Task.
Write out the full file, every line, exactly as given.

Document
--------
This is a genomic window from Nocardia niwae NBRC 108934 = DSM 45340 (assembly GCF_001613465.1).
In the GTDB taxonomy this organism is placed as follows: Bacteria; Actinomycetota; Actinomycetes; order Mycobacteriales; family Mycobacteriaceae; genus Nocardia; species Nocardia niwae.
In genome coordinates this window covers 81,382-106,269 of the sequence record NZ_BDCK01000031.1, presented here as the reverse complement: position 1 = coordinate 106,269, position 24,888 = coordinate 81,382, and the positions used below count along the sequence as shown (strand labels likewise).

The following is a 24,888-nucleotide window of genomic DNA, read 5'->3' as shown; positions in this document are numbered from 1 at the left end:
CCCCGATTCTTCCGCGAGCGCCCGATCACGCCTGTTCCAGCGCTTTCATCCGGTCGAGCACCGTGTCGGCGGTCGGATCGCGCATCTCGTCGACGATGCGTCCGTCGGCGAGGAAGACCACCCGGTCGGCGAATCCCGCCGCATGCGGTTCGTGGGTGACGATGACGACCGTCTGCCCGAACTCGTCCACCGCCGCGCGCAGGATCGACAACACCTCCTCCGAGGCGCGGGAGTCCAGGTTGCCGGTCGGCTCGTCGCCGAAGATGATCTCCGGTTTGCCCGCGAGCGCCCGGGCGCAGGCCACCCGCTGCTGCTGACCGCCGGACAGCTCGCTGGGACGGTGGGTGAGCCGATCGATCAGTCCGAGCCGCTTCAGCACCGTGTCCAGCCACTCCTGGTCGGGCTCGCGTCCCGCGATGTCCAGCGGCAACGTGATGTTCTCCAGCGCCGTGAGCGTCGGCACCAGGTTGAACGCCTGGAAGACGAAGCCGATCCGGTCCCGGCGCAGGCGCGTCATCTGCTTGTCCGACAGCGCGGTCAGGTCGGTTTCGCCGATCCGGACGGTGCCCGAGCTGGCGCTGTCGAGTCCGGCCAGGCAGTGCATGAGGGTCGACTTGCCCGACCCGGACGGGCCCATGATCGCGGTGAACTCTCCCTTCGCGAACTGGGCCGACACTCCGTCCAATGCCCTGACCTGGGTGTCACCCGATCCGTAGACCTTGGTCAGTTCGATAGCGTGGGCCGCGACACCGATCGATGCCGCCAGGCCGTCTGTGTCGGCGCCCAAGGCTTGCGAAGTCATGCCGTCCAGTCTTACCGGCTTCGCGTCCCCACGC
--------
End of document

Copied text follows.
This is a genomic window from Nocardia niwae NBRC 108934 = DSM 45340 (assembly GCF_001613465.1).
In the GTDB taxonomy this organism is placed as follows: Bacteria; Actinomycetota; Actinomycetes; order Mycobacteriales; family Mycobacteriaceae; genus Nocardia; species Nocardia niwae.
In genome coordinates this window covers 81,382-106,269 of the sequence record NZ_BDCK01000031.1, presented here as the reverse complement: position 1 = coordinate 106,269, position 24,888 = coordinate 81,382, and the positions used below count along the sequence as shown (strand labels likewise).

The following is a 24,888-nucleotide window of genomic DNA, read 5'->3' as shown; positions in this document are numbered from 1 at the left end:
CCCCGATTCTTCCGCGAGCGCCCGATCACGCCTGTTCCAGCGCTTTCATCCGGTCGAGCACCGTGTCGGCGGTCGGATCGCGCATCTCGTCGACGATGCGTCCGTCGGCGAGGAAGACCACCCGGTCGGCGAATCCCGCCGCATGCGGTTCGTGGGTGACGATGACGACCGTCTGCCCGAACTCGTCCACCGCCGCGCGCAGGATCGACAACACCTCCTCCGAGGCGCGGGAGTCCAGGTTGCCGGTCGGCTCGTCGCCGAAGATGATCTCCGGTTTGCCCGCGAGCGCCCGGGCGCAGGCCACCCGCTGCTGCTGACCGCCGGACAGCTCGCTGGGACGGTGGGTGAGCCGATCGATCAGTCCGAGCCGCTTCAGCACCGTGTCCAGCCACTCCTGGTCGGGCTCGCGTCCCGCGATGTCCAGCGGCAACGTGATGTTCTCCAGCGCCGTGAGCGTCGGCACCAGGTTGAACGCCTGGAAGACGAAGCCGATCCGGTCCCGGCGCAGGCGCGTCATCTGCTTGTCCGACAGCGCGGTCAGGTCGGTTTCGCCGATCCGGACGGTGCCCGAGCTGGCGCTGTCGAGTCCGGCCAGGCAGTGCATGAGGGTCGACTTGCCCGACCCGGACGGGCCCATGATCGCGGTGAACTCTCCCTTCGCGAACTGGGCCGACACTCCGTCCAATGCCCTGACCTGGGTGTCACCCGATCCGTAGACCTTGGTCAGTTCGATAGCGTGGGCCGCGACACCGATCGATGCCGCCAGGCCGTCTGTGTCGGCGCCCAAGGCTTGCGAAGTCATGCCGTCCAGTCTTACCGGCTTCGCGTCCCCACGC